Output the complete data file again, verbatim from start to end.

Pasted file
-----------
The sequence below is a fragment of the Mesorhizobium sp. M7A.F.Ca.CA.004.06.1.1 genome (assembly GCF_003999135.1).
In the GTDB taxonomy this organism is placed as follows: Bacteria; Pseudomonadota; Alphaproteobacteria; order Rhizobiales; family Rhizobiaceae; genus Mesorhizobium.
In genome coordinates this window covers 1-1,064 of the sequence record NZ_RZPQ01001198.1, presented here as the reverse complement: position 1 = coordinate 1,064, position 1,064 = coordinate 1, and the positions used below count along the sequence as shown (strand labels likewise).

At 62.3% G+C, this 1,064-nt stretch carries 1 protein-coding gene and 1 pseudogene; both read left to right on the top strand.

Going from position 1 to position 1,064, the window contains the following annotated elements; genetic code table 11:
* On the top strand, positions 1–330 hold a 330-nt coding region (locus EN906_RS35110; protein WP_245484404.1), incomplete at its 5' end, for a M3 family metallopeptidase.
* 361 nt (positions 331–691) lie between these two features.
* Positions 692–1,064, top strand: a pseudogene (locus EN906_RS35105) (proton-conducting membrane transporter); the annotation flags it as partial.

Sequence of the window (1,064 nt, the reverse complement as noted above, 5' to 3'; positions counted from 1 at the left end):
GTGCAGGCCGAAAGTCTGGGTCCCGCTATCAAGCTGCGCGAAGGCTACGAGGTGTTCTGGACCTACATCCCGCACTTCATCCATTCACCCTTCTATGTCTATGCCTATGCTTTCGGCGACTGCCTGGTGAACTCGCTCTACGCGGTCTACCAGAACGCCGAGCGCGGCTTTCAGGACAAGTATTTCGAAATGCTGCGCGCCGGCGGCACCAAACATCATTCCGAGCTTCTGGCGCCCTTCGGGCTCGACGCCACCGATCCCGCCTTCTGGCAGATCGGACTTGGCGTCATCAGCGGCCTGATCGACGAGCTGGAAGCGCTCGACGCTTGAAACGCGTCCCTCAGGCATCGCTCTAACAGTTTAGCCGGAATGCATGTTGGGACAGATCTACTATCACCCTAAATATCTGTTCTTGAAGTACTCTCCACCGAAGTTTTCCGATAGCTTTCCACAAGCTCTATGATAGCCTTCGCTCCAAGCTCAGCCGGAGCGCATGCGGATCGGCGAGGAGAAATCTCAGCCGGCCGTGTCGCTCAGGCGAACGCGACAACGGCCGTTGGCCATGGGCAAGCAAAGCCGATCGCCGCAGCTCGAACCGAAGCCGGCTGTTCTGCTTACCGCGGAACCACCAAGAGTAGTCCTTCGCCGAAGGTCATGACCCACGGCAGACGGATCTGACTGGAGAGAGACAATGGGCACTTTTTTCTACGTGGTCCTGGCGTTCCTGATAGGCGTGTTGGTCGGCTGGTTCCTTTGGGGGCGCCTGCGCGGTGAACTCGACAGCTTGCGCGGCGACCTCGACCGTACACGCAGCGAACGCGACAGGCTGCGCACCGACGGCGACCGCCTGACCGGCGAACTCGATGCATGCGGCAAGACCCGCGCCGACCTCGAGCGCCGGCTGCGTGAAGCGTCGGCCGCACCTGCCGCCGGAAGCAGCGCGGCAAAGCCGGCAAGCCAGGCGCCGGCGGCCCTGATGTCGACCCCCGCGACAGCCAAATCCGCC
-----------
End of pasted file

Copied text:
The sequence below is a fragment of the Mesorhizobium sp. M7A.F.Ca.CA.004.06.1.1 genome (assembly GCF_003999135.1).
In the GTDB taxonomy this organism is placed as follows: Bacteria; Pseudomonadota; Alphaproteobacteria; order Rhizobiales; family Rhizobiaceae; genus Mesorhizobium.
In genome coordinates this window covers 1-1,064 of the sequence record NZ_RZPQ01001198.1, presented here as the reverse complement: position 1 = coordinate 1,064, position 1,064 = coordinate 1, and the positions used below count along the sequence as shown (strand labels likewise).

At 62.3% G+C, this 1,064-nt stretch carries 1 protein-coding gene and 1 pseudogene; both read left to right on the top strand.

Going from position 1 to position 1,064, the window contains the following annotated elements; genetic code table 11:
* On the top strand, positions 1–330 hold a 330-nt coding region (locus EN906_RS35110; protein WP_245484404.1), incomplete at its 5' end, for a M3 family metallopeptidase.
* 361 nt (positions 331–691) lie between these two features.
* Positions 692–1,064, top strand: a pseudogene (locus EN906_RS35105) (proton-conducting membrane transporter); the annotation flags it as partial.

Sequence of the window (1,064 nt, the reverse complement as noted above, 5' to 3'; positions counted from 1 at the left end):
GTGCAGGCCGAAAGTCTGGGTCCCGCTATCAAGCTGCGCGAAGGCTACGAGGTGTTCTGGACCTACATCCCGCACTTCATCCATTCACCCTTCTATGTCTATGCCTATGCTTTCGGCGACTGCCTGGTGAACTCGCTCTACGCGGTCTACCAGAACGCCGAGCGCGGCTTTCAGGACAAGTATTTCGAAATGCTGCGCGCCGGCGGCACCAAACATCATTCCGAGCTTCTGGCGCCCTTCGGGCTCGACGCCACCGATCCCGCCTTCTGGCAGATCGGACTTGGCGTCATCAGCGGCCTGATCGACGAGCTGGAAGCGCTCGACGCTTGAAACGCGTCCCTCAGGCATCGCTCTAACAGTTTAGCCGGAATGCATGTTGGGACAGATCTACTATCACCCTAAATATCTGTTCTTGAAGTACTCTCCACCGAAGTTTTCCGATAGCTTTCCACAAGCTCTATGATAGCCTTCGCTCCAAGCTCAGCCGGAGCGCATGCGGATCGGCGAGGAGAAATCTCAGCCGGCCGTGTCGCTCAGGCGAACGCGACAACGGCCGTTGGCCATGGGCAAGCAAAGCCGATCGCCGCAGCTCGAACCGAAGCCGGCTGTTCTGCTTACCGCGGAACCACCAAGAGTAGTCCTTCGCCGAAGGTCATGACCCACGGCAGACGGATCTGACTGGAGAGAGACAATGGGCACTTTTTTCTACGTGGTCCTGGCGTTCCTGATAGGCGTGTTGGTCGGCTGGTTCCTTTGGGGGCGCCTGCGCGGTGAACTCGACAGCTTGCGCGGCGACCTCGACCGTACACGCAGCGAACGCGACAGGCTGCGCACCGACGGCGACCGCCTGACCGGCGAACTCGATGCATGCGGCAAGACCCGCGCCGACCTCGAGCGCCGGCTGCGTGAAGCGTCGGCCGCACCTGCCGCCGGAAGCAGCGCGGCAAAGCCGGCAAGCCAGGCGCCGGCGGCCCTGATGTCGACCCCCGCGACAGCCAAATCCGCC